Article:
Ricardo to support design and development of California High Speed Rail

Ricardo to support design and development of California High Speed Rail Image credit: Ricardo

As sub-consultants to Network Rail Consulting Inc, Ricardo has been appointed to support the design and development of California’s High-Speed Railway, the first dedicated high-speed railway in the United States. 

With construction under way, CHSRA has awarded Network Rail Consulting Inc a contract to provide a range of systems engineering expertise to the Operations Delivery Branch through to May 2029, with support drawn from a select group of partners including Ricardo.

Ricardo experts will bring experience of managing safety and technical compliance on high-speed systems around the world and help ensure the system is developed in line with the highest industry standards. Their responsibilities extend across system safety and certification management tasks – including onsite safety audits, risk identification exercises and safety case development – with a remit that includes oversight of the safety programs maintained by suppliers and contractors of subsystems such as the track, infrastructure and rolling stock.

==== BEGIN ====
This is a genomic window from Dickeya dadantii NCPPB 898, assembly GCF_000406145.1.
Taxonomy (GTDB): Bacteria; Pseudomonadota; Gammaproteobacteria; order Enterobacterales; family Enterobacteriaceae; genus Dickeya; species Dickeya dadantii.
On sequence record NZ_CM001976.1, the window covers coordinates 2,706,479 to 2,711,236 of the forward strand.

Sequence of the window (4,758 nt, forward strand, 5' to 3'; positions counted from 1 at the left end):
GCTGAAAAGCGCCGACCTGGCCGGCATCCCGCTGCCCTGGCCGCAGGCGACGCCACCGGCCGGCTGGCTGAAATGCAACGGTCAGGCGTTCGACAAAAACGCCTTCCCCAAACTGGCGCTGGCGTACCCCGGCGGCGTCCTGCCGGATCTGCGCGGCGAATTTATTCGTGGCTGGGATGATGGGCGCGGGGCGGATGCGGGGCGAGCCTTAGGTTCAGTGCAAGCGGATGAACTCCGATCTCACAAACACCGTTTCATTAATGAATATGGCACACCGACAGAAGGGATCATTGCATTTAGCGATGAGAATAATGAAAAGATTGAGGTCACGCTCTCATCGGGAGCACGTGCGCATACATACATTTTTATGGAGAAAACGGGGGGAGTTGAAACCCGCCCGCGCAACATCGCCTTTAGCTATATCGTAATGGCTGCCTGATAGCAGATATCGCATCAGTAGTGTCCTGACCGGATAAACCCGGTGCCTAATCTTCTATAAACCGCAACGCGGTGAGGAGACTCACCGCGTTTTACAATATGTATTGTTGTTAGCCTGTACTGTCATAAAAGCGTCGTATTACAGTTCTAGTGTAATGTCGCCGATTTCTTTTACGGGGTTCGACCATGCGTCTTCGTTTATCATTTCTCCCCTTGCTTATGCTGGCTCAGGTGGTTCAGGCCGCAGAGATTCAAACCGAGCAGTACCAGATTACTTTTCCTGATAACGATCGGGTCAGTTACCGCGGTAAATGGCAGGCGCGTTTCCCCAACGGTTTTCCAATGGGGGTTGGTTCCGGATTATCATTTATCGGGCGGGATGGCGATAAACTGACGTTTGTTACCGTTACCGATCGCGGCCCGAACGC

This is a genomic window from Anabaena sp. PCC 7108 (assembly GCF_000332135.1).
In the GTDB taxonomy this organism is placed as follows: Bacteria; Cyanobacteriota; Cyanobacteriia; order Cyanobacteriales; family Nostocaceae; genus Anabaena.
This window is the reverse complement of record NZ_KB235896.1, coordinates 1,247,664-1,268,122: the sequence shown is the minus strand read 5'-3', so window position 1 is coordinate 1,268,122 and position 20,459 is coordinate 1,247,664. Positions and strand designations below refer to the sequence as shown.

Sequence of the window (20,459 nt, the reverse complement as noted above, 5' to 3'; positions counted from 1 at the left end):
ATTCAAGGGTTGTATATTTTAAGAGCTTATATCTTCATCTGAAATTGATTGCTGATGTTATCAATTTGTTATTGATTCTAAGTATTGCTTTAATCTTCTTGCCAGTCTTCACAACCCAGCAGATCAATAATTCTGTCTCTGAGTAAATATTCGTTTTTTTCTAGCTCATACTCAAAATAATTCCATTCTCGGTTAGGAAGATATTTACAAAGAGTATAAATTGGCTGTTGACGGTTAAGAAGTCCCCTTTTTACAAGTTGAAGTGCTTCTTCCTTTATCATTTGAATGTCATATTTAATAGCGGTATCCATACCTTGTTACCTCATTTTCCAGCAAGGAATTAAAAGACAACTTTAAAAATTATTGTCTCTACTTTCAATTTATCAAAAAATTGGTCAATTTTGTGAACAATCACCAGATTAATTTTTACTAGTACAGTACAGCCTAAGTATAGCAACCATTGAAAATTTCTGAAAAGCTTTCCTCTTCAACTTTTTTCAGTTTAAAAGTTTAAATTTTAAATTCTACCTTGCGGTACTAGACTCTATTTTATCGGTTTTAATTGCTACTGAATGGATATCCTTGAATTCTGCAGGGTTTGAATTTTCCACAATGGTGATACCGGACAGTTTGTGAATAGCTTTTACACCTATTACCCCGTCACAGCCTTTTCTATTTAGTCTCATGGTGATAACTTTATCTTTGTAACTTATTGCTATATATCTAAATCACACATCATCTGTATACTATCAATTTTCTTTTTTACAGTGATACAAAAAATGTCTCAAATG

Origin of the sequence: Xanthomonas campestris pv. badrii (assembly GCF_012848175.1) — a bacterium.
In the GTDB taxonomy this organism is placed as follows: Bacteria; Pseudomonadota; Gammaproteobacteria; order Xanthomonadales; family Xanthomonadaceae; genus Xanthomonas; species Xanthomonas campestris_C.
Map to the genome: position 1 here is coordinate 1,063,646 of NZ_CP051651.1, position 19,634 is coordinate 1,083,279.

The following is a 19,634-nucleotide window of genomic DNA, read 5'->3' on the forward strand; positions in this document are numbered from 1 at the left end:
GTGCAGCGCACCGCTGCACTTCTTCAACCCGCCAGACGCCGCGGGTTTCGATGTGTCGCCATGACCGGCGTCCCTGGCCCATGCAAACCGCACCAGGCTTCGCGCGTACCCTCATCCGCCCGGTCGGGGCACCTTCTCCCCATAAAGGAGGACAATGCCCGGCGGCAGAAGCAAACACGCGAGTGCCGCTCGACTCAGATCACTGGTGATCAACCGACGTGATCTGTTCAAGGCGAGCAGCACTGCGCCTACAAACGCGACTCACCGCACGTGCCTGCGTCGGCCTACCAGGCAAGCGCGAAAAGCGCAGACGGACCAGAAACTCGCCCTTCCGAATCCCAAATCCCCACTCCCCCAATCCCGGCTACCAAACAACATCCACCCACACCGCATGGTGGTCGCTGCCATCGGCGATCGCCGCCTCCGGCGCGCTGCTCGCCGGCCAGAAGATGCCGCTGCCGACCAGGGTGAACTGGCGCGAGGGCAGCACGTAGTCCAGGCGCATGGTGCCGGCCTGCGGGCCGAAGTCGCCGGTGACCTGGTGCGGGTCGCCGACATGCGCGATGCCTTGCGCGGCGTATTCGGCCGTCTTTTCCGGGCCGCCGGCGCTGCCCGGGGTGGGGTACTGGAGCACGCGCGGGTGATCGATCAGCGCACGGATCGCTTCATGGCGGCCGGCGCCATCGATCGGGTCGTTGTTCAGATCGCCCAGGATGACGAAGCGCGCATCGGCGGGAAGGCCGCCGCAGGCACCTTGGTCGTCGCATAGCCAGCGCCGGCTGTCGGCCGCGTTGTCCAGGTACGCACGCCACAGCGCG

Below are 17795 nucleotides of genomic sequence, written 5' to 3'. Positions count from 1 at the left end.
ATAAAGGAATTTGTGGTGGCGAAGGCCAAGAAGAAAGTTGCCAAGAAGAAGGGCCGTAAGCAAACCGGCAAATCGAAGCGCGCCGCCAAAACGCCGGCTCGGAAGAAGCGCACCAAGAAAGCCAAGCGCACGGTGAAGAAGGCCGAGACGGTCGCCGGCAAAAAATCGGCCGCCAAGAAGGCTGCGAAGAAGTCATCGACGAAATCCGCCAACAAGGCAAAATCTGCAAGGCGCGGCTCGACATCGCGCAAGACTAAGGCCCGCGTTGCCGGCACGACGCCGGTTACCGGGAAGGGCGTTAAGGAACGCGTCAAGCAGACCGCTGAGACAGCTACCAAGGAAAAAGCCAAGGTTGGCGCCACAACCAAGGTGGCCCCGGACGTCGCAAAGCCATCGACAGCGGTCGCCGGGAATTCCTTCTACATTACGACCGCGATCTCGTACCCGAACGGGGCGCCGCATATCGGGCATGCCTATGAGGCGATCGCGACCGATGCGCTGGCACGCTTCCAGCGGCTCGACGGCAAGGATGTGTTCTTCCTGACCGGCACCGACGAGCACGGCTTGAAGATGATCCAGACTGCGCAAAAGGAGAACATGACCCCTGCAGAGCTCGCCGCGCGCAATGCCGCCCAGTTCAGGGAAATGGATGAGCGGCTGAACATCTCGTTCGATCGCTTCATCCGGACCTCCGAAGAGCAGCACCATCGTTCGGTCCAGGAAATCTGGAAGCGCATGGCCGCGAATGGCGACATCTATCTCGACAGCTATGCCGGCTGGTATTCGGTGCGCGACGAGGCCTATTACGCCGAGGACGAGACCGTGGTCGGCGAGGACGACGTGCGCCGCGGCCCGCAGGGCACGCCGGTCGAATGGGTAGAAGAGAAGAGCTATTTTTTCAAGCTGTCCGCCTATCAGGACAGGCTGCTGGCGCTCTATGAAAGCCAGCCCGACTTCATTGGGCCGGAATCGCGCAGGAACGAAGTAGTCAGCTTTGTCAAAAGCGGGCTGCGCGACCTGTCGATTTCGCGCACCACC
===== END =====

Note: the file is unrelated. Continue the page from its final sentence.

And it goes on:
Ricardo will also provide teams of engineers experienced in the technical specifications of high-speed rail systems who, for example, will undertake detailed evaluations of the trainset design and manufacture process. The project will be delivered by a team based out of Ricardo’s offices in Sacramento CA. 

California's high-speed network will see 200-mph trains linking the Los Angeles basin with San Francisco, with later branches to Sacramento and San Diego. The California High-Speed Rail Authority (CHSRA) is responsible for planning, designing, building, and operating the high-speed network, which will eventually total 800 miles of railway with up to 24 stations. In addition, the Authority is working with regional partners to implement a statewide rail modernization plan that will invest billions of dollars in local and regional rail lines to meet the State’s 21st century transportation needs.

Source: Ricardo